Here are six contenders, vote for the one that deserves the accolade - or nominate a project of your choice

To celebrate Building’s 170th year we thought we’d look back over the period at some of the UK’s finest construction achievements and ask you the readers to vote for the one that ultimately deserves the title of “greatest”. Just click on one of the six options in the poll on the left.

Of course, it was very difficult to shortlist just six construction projects for such a title. Along the way our editorial team considered other worthy achievements that they felt were groundbreaking or changed construction in some way (see the box below for the names that didn’t make it on to the list).

1. London Underground (1863)


London Underground was the world’s first underground railway which transformed urban mass transit.


2. Weavers Mill, Swansea (1898)


Weavers Flour Mill was the first reinforced concrete building in the UK which made it easy and cheap to construct large buildings.


3. Olympic venues (2012)



The venues for the ‘Greatest Show on Earth’, aka the London 2012 Olympics, were delivered on time and to budget


4. Preston bypass (1958)


Source: Rex Features


Preston bypass was the UK’s first motorway which significantly speeded up road transport.


5. Ritz hotel (1906)


The Ritz is the first steel framed building in the UK which made it easy and cheap to construct large buildings.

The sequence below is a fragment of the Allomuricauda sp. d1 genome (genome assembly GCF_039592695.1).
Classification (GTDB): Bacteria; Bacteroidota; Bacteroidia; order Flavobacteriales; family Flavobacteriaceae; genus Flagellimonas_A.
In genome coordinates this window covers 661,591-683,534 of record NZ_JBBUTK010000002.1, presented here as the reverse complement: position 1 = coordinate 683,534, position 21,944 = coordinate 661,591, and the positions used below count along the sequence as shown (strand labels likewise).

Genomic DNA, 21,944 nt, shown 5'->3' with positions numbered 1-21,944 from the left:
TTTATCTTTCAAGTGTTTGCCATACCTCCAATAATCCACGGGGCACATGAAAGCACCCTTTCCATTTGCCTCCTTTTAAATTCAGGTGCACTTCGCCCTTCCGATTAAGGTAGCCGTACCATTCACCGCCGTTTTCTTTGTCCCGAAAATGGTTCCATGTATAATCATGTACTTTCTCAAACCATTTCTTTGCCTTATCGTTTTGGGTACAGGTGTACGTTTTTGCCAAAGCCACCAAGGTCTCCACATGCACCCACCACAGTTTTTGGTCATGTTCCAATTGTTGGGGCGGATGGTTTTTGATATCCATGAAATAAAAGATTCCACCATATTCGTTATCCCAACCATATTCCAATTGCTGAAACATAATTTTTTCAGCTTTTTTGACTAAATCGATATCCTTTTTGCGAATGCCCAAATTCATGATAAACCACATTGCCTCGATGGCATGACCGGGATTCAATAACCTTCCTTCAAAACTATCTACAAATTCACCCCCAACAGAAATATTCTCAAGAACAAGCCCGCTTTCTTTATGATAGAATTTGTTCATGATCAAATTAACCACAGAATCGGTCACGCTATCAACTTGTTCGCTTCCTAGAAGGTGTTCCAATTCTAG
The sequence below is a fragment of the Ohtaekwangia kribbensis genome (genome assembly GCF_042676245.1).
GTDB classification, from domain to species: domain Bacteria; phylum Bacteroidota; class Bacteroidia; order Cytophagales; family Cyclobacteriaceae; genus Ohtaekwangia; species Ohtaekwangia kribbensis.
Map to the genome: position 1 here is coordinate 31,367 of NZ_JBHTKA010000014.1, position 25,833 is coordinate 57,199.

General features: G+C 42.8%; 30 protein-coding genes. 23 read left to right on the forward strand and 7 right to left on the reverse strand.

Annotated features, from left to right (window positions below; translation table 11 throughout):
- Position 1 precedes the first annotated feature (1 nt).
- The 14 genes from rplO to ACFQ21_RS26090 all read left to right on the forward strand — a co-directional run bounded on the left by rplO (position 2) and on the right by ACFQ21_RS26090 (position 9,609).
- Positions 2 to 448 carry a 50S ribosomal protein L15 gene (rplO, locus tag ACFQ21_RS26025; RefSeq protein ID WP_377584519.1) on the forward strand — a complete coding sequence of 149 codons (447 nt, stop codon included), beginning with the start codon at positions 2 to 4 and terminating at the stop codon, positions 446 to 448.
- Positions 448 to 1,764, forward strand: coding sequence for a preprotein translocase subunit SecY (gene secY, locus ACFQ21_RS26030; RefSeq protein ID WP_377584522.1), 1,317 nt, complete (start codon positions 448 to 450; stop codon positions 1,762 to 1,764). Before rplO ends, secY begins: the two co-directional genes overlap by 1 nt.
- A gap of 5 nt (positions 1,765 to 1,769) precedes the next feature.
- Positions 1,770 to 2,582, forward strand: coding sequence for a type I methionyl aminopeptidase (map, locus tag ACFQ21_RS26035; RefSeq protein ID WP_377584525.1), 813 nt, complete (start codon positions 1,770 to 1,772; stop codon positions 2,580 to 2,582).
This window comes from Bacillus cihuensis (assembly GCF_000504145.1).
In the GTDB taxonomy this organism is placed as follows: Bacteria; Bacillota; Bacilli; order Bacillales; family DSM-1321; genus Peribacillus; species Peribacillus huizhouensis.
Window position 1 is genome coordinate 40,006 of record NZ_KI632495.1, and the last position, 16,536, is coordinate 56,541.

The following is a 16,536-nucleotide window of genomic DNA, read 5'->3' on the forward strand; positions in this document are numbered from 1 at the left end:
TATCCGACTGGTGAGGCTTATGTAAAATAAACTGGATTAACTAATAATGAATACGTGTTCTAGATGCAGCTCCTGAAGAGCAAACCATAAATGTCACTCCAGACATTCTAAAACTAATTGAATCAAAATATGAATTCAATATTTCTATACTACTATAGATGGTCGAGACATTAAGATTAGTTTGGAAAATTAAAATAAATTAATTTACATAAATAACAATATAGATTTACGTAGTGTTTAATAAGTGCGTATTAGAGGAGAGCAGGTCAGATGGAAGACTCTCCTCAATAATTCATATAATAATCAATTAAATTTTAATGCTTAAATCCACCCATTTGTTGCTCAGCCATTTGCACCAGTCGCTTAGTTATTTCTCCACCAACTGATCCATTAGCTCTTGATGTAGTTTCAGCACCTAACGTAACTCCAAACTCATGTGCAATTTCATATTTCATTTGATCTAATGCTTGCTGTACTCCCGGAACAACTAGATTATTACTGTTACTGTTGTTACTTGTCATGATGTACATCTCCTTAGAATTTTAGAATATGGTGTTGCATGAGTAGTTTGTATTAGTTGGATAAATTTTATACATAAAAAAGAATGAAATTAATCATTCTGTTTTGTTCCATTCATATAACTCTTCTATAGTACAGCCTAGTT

6. The Channel Tunnel (1984)


Source: Alamy

The Channel Tunnell was significant as it was the first major project to funded privately, a fact much trumpeted by Margaret Thatcher at the time.

None of the above …

If you don’t feel you can vote for any of the six we selected we’d like you to nominate your own favourite project from the past 170 years. Just go to the ‘Have Your Say’ field at the end of this story to let us know your nomination. Other ideas suggested by our editorial team included:

  • Crystal Palace, Great Exhibition of 1851 - tremendous technical achievement using modern materials of cast iron and glass, extremely successful event that paid for purchase of the South Kensington museum site. Helped raise Britain’s profile internationally.
  • Ronan Point gave us structural safety regulations dealing with disproportionate collapse.
  • Letchworth was the first Garden City, heralded the birth of the suburb.
  • Boundary Estate, in Tower Hamlets: the first council estate.
  • The Gherkin, first tall building in London since the seventies, very popular for a tall building and made all the subsequent tall towers much easier to get through planning.
  • BedZed, first zero-carbon housing development
  • Wessex Water HQ, (Bennett’s Associates) kicked off the new generation of green, naturally ventilated office buildings